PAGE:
Texas Department of Transportation officials explained why the agency needed to move forward with plans to convert some well-used paved roads around South Texas to gravel. For Ponce, the explanation exposed a long-standing problem in the agency’s perspective.
"TxDOT’s priorities are not in the rural counties," he told the agency’s leadership, drawing cheers. "I don’t know how they can sit here and say it’s safer to gravel a road than it is to fix a road."
Amid financing challenges, TxDOT announced seven weeks ago that it planned to convert 83 miles of farm-to-market road in the heart of the oil-drilling boom to gravel, most of that in the Eagle Ford Shale. Following a public outcry, the agency issued a 60-day moratorium on converting any roads. That has turned the end of October into a grim deadline for county officials hoping to find a way off the so-called gravel list. And as they consider options that include taking over the maintenance of the roads or soliciting donations from the energy sector, the officials say they are being punished for their region’s boom.
This week’s meeting was the highest-profile part of a recent effort by TxDOT officials to better explain their reasoning behind the plan. While the South Texas drilling boom has added billions of dollars to the state’s coffers, it has also badly damaged local infrastructure. Around the region, drivers must now navigate around and across yawning potholes, cracked asphalt and splintering shoulders. TxDOT has struggled to maintain its farm-to-market roads, which were not designed to handle the weight of thousands of heavy trucks that now regularly traverse rural communities like Cotulla to access new wells.
TxDOT Deputy Executive Director John Barton explained at the meeting that the agency lacks the funds to continue maintaining some of the roads as asphalt. Repaved roads that would typically last a decade are wearing away in three or four years. And the road conditions and drilling-related traffic are contributing to a spike in accidents.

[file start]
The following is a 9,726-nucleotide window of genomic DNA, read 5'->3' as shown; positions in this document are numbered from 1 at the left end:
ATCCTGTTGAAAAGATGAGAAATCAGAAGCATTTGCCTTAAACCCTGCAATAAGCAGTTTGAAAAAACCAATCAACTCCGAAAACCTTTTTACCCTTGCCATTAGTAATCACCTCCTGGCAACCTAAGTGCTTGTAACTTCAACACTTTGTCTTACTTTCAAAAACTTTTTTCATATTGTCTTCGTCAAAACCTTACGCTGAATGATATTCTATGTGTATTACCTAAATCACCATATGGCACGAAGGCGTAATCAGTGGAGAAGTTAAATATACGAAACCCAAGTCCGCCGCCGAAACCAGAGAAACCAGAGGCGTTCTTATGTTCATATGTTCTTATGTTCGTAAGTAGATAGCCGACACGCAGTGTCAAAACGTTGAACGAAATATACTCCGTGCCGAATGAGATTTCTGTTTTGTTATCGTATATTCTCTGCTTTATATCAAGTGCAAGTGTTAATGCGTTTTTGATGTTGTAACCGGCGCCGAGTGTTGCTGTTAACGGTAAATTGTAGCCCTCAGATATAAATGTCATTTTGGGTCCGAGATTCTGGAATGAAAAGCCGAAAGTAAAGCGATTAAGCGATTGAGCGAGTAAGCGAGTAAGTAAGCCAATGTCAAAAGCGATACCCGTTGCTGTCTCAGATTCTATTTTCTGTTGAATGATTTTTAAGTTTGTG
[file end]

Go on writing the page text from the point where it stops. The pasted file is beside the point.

“We have to maintain these roadways to an acceptable standard,” Barton said. “The difficult part is we have to consider all options of what we can do with the resources that we have.”
Converting the roads to gravel and lowering speed limits to 30 mph will make for a smoother and safer drive, Barton said. But many local residents predicted that the conversions would lead to more accidents, particularly if trucks ignore the reduced speed limits.
Several local officials suggested the plan was insulting given the state’s economic windfall from the Eagle Ford Shale.
“With all the money going into Austin, this is not right,” Atascosa County Judge Diana Bautista said.
While Live Oak County Judge Jim Huff agreed with TxDOT that converting some roads to gravel would be safer for drivers than leaving them in their current condition, he said the optics of the plan was breeding resentment.
“We’re sending money up there and we’re getting nothing back,” Huff said. “That’s what the public perceives.”
State lawmakers gave TxDOT a fraction of the budget it requested this year. The agency’s request included a one-time infusion of $1.6 billion solely to address damage on state roads related to energy sector development. The Legislature allocated $225 million toward that issue. In an August special session, lawmakers approved a measure to divert some of the oil and gas tax revenue currently earmarked for the Rainy Day Fund toward road construction and maintenance. The plan is expected to raise $1.2 billion annually if Texas voters in 2014 approve amending the state constitution to allow it.
In the meantime, the gravel plan is part of TxDOT’s effort to stretch its dollars and still address congestion issues around the state, including worsening congestion in urban areas. Agency officials said the roads that are converted to gravel would be repaved after the drilling-related traffic subsides.
“This is not a topic we take lightly,” TxDOT Executive Director Phil Wilson said.
La Salle County resident Leslie Kinsel said it was frustrating that state officials were not adjusting their priorities given the regional impact of the Eagle Ford Shale.
“The tables have completely turned,” Kinsel said. “We’re giving to the rest of the state. We’re driving the rest of the state. We need help right now.”
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